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Does anybody know of a wiki/tutorial for Chas Emerick's pomegranate?: Also how do you guys usually explore a new library? How do import all dependencies into the repl if possible?


In terms of looking at new libraries, making a local playground that has all the dependencies and such can be a useful starting point


Looking at the project's source can also be useful, especially its tests if there are tests. Then you can see how it's meant to be used


You can also search for usage of the project on Github and see how other people are using it

michaelwfogleman11:09:02 is a good tool for that last tip


I like the lein-try plugin for stuff like that, you give it a library and it downloads it and fires up a repl without needing to go through a lot of project.clj ceremony:


@U5GP7SDN2 Thanks for the suggestions.


@U08QZ7Y5S I just tried lein-try, it seems like a very handy tool 🙂


I'm supposed to implement a function that is tested by this:

(let [test-clock (clock->string (clock 24 0))]
      (is (= test-clock "00:00"))))
What is the ->string thing here? Is that just a naming convention? Like I should define my function defn clock->string [clock]?


it's a clojure naming convention, clock->stringmeans clock to string


Thanks. i didn't know if the -> was some sort of special keyword


I suggest reading elements of clojure by ztellman


the first chapter covers this


(also it's great)


Thanks for the reference. I'll probably pick it up when I have a little bit more experience under my belt.

Jim Rootham15:09:33

Is there a way to configure httpkit to handle CORS? Or do I need to use something else (jetty)?

Jim Rootham15:09:04

Found a SO post that says no. Off to track down jetty.


Just realized this isn’t the work slack 😄 But the ring.middleware.cors bit still holds. This might be what you want?

Ben Redden17:09:29

after a bit of trial and error, realized I only had the JRE installed and not the JDK, but was up and running once that was installed; i’d always been kinda against Java up until now.. not sure if it’s because my only experience with it was when a friend showed me some Android code and tons of XML files


yeah - “best practices” in the java ecosystem can easily make you hate the language, but it’s possible to use it in more reasonable ways


at least for me I always found the excessive boilerplate code to be annoying. I also had a terrible teacher so both things tainted pure Java for me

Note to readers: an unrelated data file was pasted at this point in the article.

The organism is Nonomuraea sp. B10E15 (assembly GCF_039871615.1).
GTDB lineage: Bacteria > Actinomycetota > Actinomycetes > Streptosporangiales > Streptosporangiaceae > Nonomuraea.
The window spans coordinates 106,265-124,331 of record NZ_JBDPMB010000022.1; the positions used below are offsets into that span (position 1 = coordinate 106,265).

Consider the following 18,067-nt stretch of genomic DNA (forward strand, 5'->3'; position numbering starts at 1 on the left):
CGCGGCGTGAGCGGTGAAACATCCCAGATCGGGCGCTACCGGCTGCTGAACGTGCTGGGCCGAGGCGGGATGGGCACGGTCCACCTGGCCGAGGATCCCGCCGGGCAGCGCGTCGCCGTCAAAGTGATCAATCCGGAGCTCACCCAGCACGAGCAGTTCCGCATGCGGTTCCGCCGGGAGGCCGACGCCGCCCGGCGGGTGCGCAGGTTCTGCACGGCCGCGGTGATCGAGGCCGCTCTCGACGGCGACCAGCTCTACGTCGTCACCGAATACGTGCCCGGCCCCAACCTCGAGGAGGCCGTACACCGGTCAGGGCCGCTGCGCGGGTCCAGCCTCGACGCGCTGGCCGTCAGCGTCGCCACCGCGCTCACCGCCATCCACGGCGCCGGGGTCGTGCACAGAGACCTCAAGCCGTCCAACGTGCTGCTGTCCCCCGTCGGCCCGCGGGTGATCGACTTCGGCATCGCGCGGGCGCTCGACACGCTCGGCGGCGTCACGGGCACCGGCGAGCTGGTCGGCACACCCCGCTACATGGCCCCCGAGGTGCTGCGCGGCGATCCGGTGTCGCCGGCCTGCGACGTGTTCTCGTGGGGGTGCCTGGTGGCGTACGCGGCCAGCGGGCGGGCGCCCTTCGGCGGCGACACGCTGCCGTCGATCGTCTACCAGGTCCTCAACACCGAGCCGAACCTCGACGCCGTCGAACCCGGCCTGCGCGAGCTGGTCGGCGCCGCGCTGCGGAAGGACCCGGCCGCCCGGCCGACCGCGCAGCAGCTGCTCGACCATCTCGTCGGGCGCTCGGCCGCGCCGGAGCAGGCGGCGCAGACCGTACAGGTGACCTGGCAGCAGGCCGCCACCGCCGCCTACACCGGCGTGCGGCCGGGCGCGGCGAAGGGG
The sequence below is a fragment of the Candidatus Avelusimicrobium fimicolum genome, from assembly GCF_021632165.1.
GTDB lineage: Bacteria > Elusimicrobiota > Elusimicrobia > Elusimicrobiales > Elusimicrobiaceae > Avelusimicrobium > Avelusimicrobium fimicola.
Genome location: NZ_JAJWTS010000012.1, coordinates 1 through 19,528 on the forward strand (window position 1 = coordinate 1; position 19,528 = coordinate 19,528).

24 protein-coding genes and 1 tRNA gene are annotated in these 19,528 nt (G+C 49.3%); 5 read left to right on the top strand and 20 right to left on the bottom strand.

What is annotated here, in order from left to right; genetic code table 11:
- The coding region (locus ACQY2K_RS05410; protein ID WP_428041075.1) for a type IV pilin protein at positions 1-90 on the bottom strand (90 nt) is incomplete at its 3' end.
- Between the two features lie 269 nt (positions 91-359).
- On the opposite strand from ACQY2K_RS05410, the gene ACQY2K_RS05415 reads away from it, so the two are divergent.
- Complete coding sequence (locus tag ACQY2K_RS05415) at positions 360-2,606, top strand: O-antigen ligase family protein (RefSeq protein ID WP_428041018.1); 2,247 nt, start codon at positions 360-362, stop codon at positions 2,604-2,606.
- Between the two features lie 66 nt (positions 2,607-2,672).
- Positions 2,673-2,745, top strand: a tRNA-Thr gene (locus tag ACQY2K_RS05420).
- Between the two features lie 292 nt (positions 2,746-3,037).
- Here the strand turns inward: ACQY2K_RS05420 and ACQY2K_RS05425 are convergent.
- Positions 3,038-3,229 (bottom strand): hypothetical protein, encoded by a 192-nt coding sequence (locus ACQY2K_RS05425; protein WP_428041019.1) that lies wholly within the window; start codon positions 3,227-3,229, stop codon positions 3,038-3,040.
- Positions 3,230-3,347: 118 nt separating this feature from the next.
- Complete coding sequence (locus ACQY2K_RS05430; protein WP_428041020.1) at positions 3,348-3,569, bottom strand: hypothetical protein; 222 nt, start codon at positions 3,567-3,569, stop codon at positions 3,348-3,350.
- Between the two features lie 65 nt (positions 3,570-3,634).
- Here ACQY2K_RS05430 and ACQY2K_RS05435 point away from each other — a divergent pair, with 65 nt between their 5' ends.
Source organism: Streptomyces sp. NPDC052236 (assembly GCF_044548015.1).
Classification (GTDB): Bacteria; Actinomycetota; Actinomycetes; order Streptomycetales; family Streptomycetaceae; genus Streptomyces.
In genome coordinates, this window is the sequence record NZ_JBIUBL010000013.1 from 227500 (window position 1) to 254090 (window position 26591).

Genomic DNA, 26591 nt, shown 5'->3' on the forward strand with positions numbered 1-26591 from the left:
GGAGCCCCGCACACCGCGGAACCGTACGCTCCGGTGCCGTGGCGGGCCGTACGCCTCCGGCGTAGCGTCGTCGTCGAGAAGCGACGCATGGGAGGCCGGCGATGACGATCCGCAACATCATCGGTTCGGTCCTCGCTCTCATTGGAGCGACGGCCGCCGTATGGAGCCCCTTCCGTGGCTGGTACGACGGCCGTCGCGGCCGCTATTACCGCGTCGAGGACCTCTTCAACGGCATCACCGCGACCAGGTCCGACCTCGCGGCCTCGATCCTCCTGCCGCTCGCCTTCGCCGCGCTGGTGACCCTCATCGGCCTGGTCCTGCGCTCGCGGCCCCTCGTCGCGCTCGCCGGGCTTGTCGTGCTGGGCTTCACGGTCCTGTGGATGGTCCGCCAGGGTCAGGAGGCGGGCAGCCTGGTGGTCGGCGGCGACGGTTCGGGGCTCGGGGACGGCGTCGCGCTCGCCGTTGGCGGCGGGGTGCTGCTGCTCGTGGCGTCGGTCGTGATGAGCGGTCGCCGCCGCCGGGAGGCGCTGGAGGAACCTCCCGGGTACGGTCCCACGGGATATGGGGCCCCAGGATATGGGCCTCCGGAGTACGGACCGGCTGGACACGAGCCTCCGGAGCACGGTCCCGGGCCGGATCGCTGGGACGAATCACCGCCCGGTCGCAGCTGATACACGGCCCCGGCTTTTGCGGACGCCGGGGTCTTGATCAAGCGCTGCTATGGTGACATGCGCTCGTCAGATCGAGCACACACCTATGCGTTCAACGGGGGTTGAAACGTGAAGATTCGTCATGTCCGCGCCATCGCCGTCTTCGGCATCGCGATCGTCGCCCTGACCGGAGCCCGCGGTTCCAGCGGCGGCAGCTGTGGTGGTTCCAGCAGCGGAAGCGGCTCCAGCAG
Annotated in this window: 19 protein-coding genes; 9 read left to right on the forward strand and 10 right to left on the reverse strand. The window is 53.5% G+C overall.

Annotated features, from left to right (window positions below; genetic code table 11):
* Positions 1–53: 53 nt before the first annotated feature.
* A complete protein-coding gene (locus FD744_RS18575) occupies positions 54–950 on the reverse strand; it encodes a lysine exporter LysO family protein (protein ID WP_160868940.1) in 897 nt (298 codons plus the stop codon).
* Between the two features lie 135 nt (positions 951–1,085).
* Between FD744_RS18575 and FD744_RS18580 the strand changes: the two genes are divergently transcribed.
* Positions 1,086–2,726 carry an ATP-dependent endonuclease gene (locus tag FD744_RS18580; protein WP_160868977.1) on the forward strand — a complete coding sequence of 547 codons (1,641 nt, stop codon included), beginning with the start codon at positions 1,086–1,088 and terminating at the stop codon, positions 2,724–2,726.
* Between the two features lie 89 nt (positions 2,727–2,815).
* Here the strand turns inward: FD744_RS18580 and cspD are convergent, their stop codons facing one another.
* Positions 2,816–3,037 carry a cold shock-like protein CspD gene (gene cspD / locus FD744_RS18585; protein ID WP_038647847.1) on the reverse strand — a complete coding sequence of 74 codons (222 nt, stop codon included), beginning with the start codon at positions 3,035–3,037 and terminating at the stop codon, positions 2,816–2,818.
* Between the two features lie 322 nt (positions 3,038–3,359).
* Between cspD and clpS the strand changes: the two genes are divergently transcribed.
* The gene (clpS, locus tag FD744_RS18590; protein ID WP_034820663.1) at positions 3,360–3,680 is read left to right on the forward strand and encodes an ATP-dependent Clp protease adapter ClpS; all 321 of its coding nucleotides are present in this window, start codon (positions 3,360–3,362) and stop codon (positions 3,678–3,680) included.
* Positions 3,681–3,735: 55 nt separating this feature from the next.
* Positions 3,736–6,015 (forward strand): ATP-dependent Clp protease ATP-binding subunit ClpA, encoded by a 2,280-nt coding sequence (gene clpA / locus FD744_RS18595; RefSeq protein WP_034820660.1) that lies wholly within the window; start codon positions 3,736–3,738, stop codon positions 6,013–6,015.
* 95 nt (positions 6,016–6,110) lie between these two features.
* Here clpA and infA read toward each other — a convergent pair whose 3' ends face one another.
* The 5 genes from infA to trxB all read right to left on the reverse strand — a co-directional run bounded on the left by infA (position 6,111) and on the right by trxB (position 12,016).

working with JVM is cool though


Hi. Just curious, but is there a more idiomatic way to achieve the same result for (apply str (reverse "abcd"))


(clojure.string/reverse "whatever") would be pretty idiomatic i think


Now wondering what clojure.string/reverse is doing under the hood 🙂


(.. (split "") (reverse) (join ""))
after handling some unicode things it seems


Looks like it's using Java's StringBuilder, using the Java reverse function, and then using .toString


Am I looking at the wrong bit of code?


nope that's correct. the clojure.string one will be faster than a generic sequence operation


i'm not sure. i'm a little confused now. i navigated to the impl in my editor


ahh, i was in a cljs version. my apologies


No need to apologise 🙂


(apply str (reverse "abcd"))
that code ^ is creating a sequence of java.lang.Characters


clojure.string/reverse is defined in target/raw/jib_out/js/clojure/string.cljs.


from my editor


which explains the lack of stringbuilder usage 🙂


I really need to spend some time going through sequences in more detail


my version of the tl;dr is that they act like linked lists (regardless of what they have under the hood) and most of clojure.core knows how to use them so they lend themselves to simple general code (which is good) at the cost of performance (which is less good but it depends on what your actual bottle necks and such are as always)


so with the StringBuilder vs. seq of characters comparison, it’s the difference between code optimized to build a String in memory with a data structure optimized for that purpose, vs. a linked list of Object that just happens to carry instances of Character and then using str (which finally does the StringBuilder thing under the hood itself)


Anyone have an opinion on choosing between Atom or VS Code with Clojure?


VS Code (unfortuately) doesn't seem to a have a good Clojure plugin (with REPL and so on), whereas Atom does. I was previously using VS Code, tried using Atom, but it was very unstable and generally unusable in my experience, so have been using Emacs (IntelliJ is also good).